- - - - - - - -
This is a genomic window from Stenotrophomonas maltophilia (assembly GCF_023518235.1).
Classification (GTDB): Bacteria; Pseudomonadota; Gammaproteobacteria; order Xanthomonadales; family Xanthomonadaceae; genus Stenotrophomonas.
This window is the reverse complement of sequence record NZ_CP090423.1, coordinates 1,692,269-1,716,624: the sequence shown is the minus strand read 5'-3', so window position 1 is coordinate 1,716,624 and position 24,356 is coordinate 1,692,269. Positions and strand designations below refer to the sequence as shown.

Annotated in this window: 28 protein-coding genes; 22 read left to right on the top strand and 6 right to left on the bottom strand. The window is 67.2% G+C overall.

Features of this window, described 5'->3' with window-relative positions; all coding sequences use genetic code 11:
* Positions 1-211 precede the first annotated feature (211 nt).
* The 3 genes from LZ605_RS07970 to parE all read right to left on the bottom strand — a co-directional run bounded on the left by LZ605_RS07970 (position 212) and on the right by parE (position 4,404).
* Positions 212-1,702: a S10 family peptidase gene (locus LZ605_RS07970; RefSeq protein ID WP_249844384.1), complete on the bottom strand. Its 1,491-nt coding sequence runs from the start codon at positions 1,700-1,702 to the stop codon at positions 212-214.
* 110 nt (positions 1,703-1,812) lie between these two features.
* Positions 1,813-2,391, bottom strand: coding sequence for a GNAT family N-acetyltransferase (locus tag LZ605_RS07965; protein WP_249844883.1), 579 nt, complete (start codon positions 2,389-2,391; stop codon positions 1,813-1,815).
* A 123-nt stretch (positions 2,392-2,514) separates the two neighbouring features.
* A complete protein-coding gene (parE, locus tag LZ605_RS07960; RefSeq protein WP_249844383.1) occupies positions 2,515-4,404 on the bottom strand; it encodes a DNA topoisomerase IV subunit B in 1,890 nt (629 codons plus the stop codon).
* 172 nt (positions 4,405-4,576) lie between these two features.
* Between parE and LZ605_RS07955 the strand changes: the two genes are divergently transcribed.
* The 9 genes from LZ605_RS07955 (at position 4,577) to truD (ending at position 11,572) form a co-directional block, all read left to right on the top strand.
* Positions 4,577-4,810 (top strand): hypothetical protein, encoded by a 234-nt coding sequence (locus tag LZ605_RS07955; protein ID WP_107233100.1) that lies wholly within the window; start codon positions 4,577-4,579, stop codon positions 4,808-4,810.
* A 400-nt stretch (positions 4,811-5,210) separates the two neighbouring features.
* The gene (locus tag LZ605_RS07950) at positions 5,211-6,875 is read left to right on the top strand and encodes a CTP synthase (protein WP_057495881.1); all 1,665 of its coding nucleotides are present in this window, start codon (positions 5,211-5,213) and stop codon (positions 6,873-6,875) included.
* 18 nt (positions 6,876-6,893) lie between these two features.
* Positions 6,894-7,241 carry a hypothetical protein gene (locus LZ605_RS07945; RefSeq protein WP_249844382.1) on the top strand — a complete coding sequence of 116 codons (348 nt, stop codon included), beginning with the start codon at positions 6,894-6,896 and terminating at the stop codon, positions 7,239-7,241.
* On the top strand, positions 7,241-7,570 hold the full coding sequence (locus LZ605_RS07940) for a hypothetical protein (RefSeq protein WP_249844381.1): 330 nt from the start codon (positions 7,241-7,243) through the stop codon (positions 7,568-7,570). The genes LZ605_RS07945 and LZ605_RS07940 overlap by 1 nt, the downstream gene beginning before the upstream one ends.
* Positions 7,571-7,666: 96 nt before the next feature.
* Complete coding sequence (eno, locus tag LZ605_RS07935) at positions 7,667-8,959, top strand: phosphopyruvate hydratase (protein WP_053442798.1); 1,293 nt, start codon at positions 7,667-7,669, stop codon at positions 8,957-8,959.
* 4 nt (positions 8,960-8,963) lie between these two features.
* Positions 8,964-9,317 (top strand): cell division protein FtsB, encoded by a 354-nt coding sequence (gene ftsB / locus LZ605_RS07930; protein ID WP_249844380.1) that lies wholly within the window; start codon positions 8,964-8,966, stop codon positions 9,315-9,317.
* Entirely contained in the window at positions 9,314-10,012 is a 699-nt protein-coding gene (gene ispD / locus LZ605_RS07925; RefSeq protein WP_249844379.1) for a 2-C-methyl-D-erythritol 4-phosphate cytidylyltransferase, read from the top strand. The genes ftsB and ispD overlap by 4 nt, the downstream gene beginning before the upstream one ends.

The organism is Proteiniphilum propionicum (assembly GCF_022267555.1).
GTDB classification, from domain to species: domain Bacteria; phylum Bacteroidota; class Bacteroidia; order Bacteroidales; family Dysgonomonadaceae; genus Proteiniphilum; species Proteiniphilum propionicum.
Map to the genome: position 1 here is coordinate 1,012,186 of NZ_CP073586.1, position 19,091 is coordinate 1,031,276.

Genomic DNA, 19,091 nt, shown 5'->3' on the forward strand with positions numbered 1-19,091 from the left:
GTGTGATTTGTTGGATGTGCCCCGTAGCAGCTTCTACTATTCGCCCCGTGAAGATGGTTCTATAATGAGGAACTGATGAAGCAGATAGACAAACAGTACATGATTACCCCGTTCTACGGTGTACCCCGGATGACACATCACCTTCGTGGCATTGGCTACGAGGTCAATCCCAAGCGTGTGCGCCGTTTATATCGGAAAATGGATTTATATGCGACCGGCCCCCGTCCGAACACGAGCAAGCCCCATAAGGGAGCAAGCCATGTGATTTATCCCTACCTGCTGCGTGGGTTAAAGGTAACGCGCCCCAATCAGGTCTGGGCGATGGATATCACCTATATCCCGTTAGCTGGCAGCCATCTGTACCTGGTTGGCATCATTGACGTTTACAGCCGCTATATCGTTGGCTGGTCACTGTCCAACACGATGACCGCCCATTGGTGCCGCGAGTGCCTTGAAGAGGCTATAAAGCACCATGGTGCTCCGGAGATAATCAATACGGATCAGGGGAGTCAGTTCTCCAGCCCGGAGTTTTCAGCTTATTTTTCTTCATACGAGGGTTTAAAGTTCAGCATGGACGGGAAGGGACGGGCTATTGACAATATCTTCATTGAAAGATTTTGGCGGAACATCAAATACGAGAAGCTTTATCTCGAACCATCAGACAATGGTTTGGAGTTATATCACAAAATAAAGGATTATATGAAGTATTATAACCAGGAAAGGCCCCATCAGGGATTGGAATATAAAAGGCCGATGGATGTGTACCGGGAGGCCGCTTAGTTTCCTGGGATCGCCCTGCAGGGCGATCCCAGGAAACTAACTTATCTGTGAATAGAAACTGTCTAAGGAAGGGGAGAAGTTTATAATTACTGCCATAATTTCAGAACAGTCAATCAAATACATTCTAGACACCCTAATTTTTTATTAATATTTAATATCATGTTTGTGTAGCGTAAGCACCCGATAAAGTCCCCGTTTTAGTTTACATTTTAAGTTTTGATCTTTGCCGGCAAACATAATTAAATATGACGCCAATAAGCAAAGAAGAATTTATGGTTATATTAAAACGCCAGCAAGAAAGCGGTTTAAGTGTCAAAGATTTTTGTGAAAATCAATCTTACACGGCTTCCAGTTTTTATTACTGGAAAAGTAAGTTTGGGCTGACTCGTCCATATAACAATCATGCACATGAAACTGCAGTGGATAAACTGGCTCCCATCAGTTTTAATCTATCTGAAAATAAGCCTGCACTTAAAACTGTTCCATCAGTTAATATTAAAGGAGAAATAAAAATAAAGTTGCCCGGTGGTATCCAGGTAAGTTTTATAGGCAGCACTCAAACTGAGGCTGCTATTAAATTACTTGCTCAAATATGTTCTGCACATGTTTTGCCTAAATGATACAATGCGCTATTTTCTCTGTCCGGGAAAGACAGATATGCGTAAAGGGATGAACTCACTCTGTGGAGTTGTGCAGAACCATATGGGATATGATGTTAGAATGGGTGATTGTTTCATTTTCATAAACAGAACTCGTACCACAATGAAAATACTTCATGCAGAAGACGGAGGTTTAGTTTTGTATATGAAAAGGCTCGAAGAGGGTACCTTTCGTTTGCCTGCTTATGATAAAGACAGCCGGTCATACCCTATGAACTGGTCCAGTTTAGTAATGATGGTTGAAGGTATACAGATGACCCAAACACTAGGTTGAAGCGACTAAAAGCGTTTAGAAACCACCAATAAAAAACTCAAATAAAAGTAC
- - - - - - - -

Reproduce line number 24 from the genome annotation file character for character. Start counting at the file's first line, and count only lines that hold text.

* 4 nt (positions 8,960-8,963) lie between these two features.